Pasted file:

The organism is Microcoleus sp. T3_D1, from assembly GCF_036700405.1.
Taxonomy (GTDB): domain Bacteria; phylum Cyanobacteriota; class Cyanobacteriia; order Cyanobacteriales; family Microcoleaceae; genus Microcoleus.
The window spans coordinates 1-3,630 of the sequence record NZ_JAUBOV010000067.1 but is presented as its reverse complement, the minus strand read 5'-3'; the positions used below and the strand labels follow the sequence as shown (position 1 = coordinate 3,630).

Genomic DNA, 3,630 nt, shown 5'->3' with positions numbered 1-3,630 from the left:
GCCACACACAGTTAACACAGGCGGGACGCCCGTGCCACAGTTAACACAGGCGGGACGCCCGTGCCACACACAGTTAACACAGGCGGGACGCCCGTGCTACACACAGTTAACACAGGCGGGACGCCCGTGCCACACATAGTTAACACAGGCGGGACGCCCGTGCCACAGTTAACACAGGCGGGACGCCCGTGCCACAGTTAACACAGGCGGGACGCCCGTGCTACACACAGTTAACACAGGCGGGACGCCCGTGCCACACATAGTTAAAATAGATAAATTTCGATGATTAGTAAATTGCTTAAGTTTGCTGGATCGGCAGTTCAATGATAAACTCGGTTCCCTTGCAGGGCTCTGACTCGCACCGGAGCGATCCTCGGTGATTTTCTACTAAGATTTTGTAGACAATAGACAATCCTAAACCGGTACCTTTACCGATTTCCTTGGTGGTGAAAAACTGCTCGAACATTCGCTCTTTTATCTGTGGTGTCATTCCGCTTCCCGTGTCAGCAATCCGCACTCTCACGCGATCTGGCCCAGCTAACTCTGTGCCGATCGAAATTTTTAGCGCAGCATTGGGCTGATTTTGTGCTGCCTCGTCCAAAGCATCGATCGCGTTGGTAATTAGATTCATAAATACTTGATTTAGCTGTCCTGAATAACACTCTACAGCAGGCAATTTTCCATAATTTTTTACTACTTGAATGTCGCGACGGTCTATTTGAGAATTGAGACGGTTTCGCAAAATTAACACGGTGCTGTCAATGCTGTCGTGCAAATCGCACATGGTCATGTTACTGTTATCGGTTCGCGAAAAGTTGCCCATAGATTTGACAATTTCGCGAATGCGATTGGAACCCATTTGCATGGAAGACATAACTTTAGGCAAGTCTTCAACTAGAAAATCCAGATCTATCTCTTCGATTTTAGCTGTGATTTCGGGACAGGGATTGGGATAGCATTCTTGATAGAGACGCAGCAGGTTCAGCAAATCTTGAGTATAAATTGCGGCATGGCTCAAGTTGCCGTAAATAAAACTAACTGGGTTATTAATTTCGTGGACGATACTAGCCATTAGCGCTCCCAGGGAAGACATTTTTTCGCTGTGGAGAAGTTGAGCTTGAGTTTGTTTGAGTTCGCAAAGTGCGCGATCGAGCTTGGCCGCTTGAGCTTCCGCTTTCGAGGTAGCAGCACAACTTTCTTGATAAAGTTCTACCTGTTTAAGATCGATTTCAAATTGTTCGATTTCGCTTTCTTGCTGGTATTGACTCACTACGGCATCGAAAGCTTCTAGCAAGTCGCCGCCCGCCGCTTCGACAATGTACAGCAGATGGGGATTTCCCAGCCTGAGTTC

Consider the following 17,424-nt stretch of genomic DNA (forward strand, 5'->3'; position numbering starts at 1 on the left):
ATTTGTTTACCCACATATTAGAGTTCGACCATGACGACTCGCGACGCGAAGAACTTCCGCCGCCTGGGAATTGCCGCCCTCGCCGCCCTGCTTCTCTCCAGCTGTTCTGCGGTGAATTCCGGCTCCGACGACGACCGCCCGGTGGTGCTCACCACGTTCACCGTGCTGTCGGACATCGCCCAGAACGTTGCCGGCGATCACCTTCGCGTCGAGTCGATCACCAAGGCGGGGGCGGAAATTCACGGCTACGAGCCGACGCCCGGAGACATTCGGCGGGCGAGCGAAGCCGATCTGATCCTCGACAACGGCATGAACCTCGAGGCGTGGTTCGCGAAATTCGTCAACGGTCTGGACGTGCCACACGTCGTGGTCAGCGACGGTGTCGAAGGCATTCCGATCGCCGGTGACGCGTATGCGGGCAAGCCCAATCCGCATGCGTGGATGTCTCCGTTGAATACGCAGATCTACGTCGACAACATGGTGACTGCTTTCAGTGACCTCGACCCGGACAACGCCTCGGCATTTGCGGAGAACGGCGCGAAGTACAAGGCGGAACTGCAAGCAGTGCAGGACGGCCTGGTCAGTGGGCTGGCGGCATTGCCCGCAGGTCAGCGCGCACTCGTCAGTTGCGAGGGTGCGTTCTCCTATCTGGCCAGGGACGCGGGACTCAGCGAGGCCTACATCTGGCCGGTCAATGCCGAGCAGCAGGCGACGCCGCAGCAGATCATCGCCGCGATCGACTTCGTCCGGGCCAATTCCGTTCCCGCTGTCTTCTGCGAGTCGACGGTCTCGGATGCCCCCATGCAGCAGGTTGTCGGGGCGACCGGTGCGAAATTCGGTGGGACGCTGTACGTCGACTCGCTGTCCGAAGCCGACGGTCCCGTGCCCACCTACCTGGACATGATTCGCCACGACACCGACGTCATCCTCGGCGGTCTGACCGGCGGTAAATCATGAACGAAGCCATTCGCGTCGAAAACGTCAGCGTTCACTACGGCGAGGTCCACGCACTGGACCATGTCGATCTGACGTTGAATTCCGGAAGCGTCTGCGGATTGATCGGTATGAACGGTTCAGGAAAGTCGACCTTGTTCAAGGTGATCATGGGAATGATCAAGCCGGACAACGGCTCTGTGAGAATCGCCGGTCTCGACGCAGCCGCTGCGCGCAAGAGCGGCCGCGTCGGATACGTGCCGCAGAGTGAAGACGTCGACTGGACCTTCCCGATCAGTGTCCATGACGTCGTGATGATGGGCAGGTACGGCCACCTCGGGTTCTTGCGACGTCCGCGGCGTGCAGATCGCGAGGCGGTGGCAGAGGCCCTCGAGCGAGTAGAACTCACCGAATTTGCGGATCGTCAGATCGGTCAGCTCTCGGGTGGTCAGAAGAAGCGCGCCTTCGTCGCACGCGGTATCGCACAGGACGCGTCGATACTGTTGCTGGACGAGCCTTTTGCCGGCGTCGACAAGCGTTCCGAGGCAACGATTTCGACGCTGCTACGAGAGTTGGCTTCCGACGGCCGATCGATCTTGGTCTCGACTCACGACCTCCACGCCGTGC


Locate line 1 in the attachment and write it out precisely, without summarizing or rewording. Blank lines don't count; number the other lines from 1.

The organism is Microcoleus sp. T3_D1, from assembly GCF_036700405.1.